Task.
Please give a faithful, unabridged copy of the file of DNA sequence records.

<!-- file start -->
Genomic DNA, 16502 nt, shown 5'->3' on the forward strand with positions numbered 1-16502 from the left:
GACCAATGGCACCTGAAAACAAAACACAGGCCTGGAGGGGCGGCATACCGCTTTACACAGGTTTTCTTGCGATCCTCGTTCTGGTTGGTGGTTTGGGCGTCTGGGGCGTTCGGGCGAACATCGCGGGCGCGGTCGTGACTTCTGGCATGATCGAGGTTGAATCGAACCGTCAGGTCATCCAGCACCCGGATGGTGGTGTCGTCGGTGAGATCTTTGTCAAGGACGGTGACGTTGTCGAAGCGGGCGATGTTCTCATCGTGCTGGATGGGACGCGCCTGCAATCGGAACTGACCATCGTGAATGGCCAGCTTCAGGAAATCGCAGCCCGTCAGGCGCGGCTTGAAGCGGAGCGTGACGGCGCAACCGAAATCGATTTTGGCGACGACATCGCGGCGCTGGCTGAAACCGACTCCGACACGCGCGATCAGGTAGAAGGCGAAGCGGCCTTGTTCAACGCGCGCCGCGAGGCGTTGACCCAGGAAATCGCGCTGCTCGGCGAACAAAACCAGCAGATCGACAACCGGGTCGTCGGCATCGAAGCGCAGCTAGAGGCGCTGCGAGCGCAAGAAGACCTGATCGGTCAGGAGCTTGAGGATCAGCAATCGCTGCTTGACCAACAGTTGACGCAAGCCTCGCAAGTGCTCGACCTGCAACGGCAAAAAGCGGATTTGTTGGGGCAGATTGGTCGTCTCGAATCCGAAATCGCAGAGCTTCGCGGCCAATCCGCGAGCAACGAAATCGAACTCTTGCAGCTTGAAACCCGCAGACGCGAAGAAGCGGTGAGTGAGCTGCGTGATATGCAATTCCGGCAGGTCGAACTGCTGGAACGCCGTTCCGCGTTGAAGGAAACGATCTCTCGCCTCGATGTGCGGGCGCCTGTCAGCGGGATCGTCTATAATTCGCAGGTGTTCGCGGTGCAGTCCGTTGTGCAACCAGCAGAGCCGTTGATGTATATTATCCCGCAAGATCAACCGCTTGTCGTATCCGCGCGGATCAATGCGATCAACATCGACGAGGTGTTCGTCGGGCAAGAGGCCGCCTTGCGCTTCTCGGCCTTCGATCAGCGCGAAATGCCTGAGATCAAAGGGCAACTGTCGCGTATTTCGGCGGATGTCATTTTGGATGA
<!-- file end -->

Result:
Genomic DNA, 16502 nt, shown 5'->3' on the forward strand with positions numbered 1-16502 from the left:
GACCAATGGCACCTGAAAACAAAACACAGGCCTGGAGGGGCGGCATACCGCTTTACACAGGTTTTCTTGCGATCCTCGTTCTGGTTGGTGGTTTGGGCGTCTGGGGCGTTCGGGCGAACATCGCGGGCGCGGTCGTGACTTCTGGCATGATCGAGGTTGAATCGAACCGTCAGGTCATCCAGCACCCGGATGGTGGTGTCGTCGGTGAGATCTTTGTCAAGGACGGTGACGTTGTCGAAGCGGGCGATGTTCTCATCGTGCTGGATGGGACGCGCCTGCAATCGGAACTGACCATCGTGAATGGCCAGCTTCAGGAAATCGCAGCCCGTCAGGCGCGGCTTGAAGCGGAGCGTGACGGCGCAACCGAAATCGATTTTGGCGACGACATCGCGGCGCTGGCTGAAACCGACTCCGACACGCGCGATCAGGTAGAAGGCGAAGCGGCCTTGTTCAACGCGCGCCGCGAGGCGTTGACCCAGGAAATCGCGCTGCTCGGCGAACAAAACCAGCAGATCGACAACCGGGTCGTCGGCATCGAAGCGCAGCTAGAGGCGCTGCGAGCGCAAGAAGACCTGATCGGTCAGGAGCTTGAGGATCAGCAATCGCTGCTTGACCAACAGTTGACGCAAGCCTCGCAAGTGCTCGACCTGCAACGGCAAAAAGCGGATTTGTTGGGGCAGATTGGTCGTCTCGAATCCGAAATCGCAGAGCTTCGCGGCCAATCCGCGAGCAACGAAATCGAACTCTTGCAGCTTGAAACCCGCAGACGCGAAGAAGCGGTGAGTGAGCTGCGTGATATGCAATTCCGGCAGGTCGAACTGCTGGAACGCCGTTCCGCGTTGAAGGAAACGATCTCTCGCCTCGATGTGCGGGCGCCTGTCAGCGGGATCGTCTATAATTCGCAGGTGTTCGCGGTGCAGTCCGTTGTGCAACCAGCAGAGCCGTTGATGTATATTATCCCGCAAGATCAACCGCTTGTCGTATCCGCGCGGATCAATGCGATCAACATCGACGAGGTGTTCGTCGGGCAAGAGGCCGCCTTGCGCTTCTCGGCCTTCGATCAGCGCGAAATGCCTGAGATCAAAGGGCAACTGTCGCGTATTTCGGCGGATGTCATTTTGGATGA